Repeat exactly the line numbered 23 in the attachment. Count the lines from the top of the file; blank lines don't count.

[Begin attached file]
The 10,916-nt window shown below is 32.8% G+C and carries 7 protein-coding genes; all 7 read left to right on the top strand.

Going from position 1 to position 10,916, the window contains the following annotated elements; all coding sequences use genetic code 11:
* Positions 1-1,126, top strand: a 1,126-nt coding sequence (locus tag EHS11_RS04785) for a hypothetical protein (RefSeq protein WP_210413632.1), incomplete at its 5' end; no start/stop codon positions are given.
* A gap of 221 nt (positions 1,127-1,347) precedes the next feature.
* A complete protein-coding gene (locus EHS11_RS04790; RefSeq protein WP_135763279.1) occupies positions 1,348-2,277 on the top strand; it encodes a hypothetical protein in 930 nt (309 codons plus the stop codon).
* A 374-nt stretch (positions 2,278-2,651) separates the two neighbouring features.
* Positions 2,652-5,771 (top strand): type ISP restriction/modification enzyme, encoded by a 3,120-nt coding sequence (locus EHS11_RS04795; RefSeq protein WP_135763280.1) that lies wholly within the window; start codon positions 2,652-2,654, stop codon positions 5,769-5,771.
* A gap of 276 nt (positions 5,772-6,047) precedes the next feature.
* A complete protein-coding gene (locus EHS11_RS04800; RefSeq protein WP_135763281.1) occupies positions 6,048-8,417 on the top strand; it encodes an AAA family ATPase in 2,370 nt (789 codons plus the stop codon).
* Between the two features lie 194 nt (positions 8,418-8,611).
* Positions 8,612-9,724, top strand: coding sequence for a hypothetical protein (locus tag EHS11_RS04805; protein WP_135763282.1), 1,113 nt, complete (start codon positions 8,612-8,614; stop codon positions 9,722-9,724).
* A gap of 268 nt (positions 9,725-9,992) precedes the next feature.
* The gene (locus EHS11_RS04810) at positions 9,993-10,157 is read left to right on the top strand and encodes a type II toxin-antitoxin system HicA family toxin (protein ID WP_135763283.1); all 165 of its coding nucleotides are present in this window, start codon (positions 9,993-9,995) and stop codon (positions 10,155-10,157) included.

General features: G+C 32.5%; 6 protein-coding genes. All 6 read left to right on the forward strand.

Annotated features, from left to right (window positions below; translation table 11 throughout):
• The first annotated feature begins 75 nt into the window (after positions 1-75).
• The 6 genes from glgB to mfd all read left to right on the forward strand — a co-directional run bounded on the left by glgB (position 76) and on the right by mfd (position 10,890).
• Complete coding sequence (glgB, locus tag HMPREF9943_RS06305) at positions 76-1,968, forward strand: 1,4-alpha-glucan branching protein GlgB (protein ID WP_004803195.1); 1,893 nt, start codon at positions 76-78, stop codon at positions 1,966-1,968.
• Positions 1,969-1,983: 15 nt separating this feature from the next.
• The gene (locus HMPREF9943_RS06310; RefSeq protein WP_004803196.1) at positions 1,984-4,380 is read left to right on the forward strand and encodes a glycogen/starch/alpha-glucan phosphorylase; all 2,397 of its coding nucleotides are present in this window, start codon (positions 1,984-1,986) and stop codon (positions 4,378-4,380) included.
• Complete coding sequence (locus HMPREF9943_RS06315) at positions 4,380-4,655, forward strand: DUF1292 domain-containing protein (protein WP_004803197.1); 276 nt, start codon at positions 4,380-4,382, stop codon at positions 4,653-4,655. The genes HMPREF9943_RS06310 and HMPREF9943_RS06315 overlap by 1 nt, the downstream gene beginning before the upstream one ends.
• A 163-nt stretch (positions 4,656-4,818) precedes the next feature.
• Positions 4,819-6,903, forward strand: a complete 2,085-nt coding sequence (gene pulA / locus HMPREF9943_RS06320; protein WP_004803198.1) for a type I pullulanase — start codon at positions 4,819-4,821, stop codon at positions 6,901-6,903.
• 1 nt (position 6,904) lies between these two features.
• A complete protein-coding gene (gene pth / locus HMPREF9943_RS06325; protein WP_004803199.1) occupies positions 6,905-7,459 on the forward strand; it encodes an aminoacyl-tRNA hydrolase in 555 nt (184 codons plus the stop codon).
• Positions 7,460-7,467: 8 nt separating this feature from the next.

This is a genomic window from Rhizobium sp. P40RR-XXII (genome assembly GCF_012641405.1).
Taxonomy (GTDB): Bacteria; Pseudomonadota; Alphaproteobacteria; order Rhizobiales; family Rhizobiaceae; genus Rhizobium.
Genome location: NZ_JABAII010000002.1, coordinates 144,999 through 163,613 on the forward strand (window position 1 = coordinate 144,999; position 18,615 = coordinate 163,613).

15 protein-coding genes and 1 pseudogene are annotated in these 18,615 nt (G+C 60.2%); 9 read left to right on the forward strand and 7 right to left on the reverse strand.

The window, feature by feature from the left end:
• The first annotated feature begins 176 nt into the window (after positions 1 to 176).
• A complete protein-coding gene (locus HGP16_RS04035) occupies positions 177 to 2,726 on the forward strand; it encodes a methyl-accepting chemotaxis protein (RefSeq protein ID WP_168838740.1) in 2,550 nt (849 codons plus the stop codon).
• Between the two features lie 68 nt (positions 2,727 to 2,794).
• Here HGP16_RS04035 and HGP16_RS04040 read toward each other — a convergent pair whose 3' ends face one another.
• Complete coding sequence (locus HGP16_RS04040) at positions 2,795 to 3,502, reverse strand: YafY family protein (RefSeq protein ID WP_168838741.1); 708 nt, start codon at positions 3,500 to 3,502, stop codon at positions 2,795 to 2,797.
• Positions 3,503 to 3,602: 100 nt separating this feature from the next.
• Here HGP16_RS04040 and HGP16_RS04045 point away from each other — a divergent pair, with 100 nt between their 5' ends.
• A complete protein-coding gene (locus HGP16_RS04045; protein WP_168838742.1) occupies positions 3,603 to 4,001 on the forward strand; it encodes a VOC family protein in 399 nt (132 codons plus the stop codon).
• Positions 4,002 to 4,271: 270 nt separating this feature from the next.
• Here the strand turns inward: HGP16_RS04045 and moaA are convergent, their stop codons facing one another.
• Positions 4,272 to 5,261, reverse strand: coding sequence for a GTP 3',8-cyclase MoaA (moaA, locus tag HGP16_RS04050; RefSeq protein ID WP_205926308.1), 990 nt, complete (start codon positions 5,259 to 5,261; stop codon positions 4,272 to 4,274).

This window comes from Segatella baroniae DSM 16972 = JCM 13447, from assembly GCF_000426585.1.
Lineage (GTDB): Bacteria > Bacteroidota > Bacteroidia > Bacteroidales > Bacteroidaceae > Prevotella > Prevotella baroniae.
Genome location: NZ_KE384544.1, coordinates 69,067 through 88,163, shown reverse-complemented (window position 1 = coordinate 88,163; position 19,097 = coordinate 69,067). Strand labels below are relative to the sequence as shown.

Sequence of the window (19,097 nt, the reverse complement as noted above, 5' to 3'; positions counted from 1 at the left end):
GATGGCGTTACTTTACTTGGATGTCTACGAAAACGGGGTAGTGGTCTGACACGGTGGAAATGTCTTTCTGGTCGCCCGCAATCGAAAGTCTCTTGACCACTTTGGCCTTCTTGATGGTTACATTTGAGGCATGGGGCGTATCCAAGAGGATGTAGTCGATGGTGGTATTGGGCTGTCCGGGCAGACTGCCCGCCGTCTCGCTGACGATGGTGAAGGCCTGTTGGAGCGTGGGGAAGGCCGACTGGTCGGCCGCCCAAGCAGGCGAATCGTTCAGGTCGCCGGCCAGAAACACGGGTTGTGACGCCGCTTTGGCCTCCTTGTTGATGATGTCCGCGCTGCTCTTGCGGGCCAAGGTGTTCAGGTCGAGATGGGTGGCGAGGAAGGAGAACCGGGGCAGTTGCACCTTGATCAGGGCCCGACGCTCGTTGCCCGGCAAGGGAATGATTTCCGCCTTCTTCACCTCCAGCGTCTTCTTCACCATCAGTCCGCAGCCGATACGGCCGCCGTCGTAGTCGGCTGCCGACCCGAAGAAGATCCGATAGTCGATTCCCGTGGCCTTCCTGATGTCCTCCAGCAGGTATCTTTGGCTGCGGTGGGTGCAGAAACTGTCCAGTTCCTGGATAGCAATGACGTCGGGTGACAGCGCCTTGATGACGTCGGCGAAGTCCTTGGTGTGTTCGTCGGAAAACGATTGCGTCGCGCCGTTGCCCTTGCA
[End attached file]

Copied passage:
• Positions 4,819-6,903, forward strand: a complete 2,085-nt coding sequence (gene pulA / locus HMPREF9943_RS06320; protein WP_004803198.1) for a type I pullulanase — start codon at positions 4,819-4,821, stop codon at positions 6,901-6,903.